About a month ago I attended a panel about multiverses – the theory, widely debated and accepted by many (but by no means all) physicists that many universes (maybe an infinite number of them) exist side by side, only we can’t gain access to them. If multiverses exist, some of them may have preceded ours, giving rise to speculation that our universe sprang from the cosmic debris of a previous universe like Athena from Zeus’ forehead. There no evidence that other universes do exist and there is no good reason to think that scientists will ever be able to uncover such evidence. But then the absence of evidence is no proof of absence. I gather that there are some theoretical grounds for postulating multiverses. If you follow the logic of these physicists the idea of multiverses raises the possibility that there is someone identical to you living in a universe similar to this one, doing things that you considered doing, for example, but never got around to doing or were too afraid (or too wise) to do – that is to say, the roads not taken in this universe might be taken in other universes. If, after all, you have an infinity of universes every possible scenario and outcome can be realized kind of like thousands of monkeys pounding away at typewriters. By chance one of those monkeys may come up with something that seems to make sense.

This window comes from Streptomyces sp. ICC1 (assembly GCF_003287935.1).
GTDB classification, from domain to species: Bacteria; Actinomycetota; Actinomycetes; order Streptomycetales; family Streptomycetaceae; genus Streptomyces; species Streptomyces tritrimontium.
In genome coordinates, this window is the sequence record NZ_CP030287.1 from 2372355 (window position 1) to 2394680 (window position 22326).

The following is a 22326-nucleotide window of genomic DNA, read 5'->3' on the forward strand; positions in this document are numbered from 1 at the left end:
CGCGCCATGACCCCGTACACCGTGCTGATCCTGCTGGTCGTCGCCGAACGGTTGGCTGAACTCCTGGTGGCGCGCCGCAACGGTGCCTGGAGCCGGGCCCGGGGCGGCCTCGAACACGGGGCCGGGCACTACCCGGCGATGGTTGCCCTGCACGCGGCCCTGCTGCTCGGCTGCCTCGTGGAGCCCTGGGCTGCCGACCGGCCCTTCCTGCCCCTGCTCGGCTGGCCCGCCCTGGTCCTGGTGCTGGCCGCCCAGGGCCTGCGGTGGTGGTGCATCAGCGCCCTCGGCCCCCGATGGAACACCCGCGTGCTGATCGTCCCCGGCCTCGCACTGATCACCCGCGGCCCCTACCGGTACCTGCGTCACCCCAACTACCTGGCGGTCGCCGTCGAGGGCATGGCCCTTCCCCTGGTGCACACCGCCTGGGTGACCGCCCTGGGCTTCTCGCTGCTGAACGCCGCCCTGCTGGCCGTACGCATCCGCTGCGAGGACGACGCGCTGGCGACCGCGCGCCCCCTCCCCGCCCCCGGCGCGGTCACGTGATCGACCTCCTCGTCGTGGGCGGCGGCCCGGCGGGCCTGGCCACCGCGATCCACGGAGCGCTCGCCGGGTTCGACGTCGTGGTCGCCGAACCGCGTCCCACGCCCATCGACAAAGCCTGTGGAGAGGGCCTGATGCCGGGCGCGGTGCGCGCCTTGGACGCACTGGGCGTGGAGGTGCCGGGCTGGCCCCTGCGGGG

At the same panel held in connection with the World Science Festival in New York City in May a physicist mentioned that the sum total of information contained in the universe – that is our universe, the one that came into existence about 14 billion years ago – is 10 to the 129th – that is 129 zeros. (10 to the 2nd power is 100 so you can begin to appreciate just how very big that number is, but it still has a limit.) This universe, our home, then is not infinite. That is, in some way, consoling; it is also frightening. The way the universe is going – and it is going very fast – at some point in the distant future the stars and the galaxies will hurtle away from one another, emptying space of matter, leaving behind a cold void in its place. The universe will become a very lonely place. And then it will disappear, perhaps as a prelude to the birth of yet another universe billions and billions of years from now.

AuthorLeslie Horvitz